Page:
The Happy Show Comes to Town

An acclaimed exhibition about our universal quest for contentment hits Vancouver.

April 24, 2015

Yellow, the German poet Goethe believed, “is the colour nearest the light.” It equates with goodness, he wrote in 1810’s Theory of Colours, and “in its highest purity it always carries with it the nature of brightness, and has a serene, gay, softly exciting character.”

Such beliefs have given rise to a whole school of colour psychology (think pink prisons and blue Facebook); to experience the effect in person, you might check out Stefan Sagmeister’s just-opened installation at the Museum of Vancouver. The Happy Show, running to September 7, started three years ago in Philadelphia, then moved on to Toronto, L.A., Paris. One constant: in overtaking the spaces that host it, everything turns an unapologetically 100 percent primary yellow.

The Museum of Vancouver is no exception; the New York-based Sagmeister has transformed its galleries and corridors with his signature jaunty text walls, infographic panels, and interactive installations. Yellow gumballs are stored in 10 dispensing tubes; assess your current mood and help yourself to a corresponding candy. (As the show progresses, the silos become emotional barometers.) Yellow graphics unpack—through the kind of smartly curated and attention-getting information you’d expect from a successful midcareer graphic designer—connections between happiness and food, sex, music, exercise, novelty, and more.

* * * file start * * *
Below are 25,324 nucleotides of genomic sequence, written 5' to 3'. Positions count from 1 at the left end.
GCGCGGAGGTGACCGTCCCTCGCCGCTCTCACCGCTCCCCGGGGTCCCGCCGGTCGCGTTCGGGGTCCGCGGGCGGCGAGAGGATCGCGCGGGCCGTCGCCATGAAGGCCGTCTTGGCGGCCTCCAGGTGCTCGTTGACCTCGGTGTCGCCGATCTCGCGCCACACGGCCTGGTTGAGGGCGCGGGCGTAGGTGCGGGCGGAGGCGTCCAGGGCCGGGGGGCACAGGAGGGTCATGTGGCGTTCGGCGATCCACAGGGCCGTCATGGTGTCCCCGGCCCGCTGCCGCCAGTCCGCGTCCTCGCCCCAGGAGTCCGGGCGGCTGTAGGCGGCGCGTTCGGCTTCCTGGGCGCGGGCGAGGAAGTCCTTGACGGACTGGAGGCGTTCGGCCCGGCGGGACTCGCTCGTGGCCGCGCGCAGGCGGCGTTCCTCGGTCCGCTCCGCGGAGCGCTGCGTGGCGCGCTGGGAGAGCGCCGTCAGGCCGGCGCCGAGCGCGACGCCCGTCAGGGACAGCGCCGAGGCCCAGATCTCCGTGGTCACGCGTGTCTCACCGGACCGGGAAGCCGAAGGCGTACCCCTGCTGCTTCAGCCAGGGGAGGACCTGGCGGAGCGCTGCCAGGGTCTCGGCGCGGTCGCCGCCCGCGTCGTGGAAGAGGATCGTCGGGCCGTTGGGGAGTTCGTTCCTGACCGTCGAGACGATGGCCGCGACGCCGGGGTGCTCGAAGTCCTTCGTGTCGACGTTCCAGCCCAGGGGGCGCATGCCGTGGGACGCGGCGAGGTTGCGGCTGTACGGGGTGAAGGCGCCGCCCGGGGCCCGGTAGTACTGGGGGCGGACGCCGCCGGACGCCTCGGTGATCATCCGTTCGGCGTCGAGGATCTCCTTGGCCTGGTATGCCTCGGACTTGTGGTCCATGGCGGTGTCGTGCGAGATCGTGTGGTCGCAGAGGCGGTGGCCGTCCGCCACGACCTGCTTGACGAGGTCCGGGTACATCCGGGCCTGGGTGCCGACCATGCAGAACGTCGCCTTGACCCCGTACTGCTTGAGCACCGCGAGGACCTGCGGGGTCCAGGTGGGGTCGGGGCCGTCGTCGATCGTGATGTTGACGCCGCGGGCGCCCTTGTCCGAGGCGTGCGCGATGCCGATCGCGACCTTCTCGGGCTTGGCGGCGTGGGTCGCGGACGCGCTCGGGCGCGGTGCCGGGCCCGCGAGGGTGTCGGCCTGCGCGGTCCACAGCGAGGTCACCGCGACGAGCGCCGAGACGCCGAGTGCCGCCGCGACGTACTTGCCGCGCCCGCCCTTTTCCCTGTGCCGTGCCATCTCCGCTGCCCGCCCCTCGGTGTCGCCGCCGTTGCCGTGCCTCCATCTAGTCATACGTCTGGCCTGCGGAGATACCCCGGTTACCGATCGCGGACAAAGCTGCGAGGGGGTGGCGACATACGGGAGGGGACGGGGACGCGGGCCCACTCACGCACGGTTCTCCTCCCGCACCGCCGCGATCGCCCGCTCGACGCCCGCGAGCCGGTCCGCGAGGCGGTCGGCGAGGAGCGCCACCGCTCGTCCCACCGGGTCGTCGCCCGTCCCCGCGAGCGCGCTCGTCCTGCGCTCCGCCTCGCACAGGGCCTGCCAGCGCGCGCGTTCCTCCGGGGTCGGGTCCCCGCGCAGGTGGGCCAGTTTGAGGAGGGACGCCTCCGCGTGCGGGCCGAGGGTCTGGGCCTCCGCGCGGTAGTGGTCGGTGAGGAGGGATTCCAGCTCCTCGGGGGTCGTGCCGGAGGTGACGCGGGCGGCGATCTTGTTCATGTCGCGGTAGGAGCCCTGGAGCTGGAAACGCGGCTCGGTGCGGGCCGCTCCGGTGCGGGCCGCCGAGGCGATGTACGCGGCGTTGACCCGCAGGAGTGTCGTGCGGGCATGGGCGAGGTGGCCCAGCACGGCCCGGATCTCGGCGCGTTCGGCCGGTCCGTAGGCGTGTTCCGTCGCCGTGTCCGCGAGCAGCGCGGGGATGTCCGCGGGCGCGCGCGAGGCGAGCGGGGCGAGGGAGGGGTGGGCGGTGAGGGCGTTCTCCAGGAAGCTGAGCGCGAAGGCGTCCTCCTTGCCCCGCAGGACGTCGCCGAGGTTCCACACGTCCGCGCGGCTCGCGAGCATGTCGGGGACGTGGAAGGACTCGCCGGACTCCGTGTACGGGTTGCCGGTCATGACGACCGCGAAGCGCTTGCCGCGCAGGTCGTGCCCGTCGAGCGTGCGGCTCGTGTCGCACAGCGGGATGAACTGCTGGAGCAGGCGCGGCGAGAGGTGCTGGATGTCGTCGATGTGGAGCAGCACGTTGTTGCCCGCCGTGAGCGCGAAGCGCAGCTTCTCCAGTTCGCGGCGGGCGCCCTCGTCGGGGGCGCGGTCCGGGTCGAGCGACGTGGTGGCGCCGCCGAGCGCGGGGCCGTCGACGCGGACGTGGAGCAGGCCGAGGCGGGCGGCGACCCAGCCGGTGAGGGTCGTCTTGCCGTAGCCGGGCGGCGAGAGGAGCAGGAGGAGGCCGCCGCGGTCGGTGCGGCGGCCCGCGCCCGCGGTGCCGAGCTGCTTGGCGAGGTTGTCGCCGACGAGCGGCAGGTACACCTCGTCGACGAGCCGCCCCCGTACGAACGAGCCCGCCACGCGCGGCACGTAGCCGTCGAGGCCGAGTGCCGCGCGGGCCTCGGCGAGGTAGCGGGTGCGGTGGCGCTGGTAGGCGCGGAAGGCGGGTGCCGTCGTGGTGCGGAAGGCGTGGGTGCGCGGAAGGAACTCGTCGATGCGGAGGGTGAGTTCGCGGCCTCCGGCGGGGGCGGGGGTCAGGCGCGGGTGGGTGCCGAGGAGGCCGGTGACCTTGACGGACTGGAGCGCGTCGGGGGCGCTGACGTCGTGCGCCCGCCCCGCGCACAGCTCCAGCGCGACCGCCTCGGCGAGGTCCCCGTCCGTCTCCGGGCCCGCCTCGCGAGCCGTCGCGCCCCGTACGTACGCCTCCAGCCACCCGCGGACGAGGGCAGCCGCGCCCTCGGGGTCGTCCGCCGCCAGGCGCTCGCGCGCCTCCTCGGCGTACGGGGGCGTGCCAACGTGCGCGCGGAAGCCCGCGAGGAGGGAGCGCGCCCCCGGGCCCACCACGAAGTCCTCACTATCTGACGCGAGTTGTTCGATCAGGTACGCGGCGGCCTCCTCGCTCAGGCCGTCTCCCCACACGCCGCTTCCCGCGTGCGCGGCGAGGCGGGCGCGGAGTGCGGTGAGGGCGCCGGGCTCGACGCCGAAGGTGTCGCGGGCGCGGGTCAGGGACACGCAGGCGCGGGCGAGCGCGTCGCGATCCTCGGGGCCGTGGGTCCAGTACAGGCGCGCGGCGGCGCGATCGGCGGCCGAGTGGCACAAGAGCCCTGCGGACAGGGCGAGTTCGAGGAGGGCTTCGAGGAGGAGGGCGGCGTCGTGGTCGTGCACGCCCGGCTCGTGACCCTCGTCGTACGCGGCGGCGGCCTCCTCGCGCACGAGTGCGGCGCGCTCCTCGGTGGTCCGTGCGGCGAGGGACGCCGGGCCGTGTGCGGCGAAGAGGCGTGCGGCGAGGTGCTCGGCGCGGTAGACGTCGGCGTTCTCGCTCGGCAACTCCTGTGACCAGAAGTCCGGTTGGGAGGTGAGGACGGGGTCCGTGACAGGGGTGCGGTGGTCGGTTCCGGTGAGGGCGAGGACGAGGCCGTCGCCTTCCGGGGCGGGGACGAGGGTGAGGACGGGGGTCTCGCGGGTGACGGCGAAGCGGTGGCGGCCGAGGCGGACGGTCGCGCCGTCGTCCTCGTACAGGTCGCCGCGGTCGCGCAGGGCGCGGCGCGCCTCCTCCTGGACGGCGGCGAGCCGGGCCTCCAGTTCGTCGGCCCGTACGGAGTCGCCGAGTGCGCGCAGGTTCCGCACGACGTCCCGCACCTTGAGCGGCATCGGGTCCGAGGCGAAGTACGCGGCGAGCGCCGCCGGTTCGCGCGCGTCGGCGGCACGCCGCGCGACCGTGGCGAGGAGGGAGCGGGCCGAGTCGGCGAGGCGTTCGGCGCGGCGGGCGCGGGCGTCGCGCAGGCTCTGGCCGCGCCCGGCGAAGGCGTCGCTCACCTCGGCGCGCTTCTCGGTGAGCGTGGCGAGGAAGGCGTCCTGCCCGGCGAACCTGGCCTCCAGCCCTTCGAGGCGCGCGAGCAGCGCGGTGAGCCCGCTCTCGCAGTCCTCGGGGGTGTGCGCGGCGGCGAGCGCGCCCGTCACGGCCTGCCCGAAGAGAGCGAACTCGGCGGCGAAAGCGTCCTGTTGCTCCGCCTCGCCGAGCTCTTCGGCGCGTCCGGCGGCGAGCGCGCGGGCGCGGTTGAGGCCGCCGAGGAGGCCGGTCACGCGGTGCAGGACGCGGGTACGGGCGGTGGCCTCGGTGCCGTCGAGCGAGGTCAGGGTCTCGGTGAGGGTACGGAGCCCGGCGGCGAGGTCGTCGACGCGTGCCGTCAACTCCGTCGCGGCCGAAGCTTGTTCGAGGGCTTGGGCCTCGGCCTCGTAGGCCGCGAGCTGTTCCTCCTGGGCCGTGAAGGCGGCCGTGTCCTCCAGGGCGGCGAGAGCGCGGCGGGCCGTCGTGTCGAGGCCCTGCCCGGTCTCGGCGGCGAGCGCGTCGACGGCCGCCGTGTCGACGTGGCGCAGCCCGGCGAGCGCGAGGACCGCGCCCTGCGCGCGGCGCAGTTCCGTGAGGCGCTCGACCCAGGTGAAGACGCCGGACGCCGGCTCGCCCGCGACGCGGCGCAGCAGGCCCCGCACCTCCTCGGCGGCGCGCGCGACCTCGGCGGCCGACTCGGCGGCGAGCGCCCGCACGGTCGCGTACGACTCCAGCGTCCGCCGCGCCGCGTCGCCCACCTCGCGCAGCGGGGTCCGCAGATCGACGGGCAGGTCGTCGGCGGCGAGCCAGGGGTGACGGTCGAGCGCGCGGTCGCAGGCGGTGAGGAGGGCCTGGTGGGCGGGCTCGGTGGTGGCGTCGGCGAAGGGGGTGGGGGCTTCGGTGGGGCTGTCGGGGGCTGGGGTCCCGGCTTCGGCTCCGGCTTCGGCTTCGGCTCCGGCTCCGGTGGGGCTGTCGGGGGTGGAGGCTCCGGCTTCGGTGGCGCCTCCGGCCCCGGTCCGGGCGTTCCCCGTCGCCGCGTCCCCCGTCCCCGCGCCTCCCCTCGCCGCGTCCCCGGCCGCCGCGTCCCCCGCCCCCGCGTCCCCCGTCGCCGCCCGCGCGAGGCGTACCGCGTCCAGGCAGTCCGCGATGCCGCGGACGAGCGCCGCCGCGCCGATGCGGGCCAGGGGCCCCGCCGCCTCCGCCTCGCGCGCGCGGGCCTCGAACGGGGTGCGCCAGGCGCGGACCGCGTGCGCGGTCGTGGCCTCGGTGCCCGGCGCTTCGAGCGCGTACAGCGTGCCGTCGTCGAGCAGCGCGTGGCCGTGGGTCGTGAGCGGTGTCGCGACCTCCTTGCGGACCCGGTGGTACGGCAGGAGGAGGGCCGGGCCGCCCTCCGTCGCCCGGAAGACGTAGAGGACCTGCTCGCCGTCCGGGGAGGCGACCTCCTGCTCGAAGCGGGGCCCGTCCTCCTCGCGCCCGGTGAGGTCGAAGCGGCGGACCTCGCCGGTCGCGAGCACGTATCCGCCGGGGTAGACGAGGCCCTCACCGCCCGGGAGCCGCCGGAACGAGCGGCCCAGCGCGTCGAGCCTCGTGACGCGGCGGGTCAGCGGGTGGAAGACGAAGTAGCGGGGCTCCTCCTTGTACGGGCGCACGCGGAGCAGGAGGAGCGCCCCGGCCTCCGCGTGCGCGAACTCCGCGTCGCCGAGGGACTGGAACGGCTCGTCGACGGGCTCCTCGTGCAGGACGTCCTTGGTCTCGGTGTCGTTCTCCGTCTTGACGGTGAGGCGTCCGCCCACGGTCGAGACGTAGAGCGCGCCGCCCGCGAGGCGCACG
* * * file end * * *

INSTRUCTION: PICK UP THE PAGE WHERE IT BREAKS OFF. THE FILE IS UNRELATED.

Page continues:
A yellow dispenser invites you to push a button to get a card. (Happiness is so often about reward.) “Continue enjoying this exhibit with your fly open. If you are not wearing trousers open the top three buttons of your shirt,” reads one. “Go home and have sex,” reminds another. The most moving cards draw on the interplay between happiness and community: “Take a picture of your favorite piece and send it to your best friend.” “Call your mom and talk to her about the show.”

That’s the element that most excited Gregory Dreicer, the museum’s director of curatorial and engagement; he saw The Happy Show in Chicago in the summer of 2013, when he had a similar role with the Chicago Architecture Foundation. He was blown away. “It’s probably the most engaging exhibition I’ve ever seen,” he says. “I went back several times, and every time, it was filled with people. The exhibition itself was beautifully designed and included all kinds of collaborations with other artists. He created this environment that’s all about what he’s talking about—amusing and engaging at the same time.”

Not every show manages to walk this line, he says. “In many cases, museums and especially art museums have been about what the curators like. Sometimes people don’t really understand the content, and curators don’t care that much.” Academic hedging can overlay even a subject as basic as happiness (which Sagmeister came to realize is something we race toward but never reach: “If we did, basically, we would just have spent human history eating all the time and lying around having sex,” he has said). But that remove is changing, says Dreicer. “You’ve got to approach people with what they know, not with what you want them to know.”

The show ties into larger themes for the museum, and for Dreicer personally, who arrived last summer to discover the dispiriting “Connections and Engagement” survey results from the Vancouver Foundation. His responses: this show, and a second, planned for 2016, that will “enable and help people to connect. But also get people to understand why connection is important: if an earthquake happens, are you expecting an ambulance just to drive up? If people can come away from interacting with the museum knowing why to connect and how, and having the opportunity to do so, then I really will be happy.”

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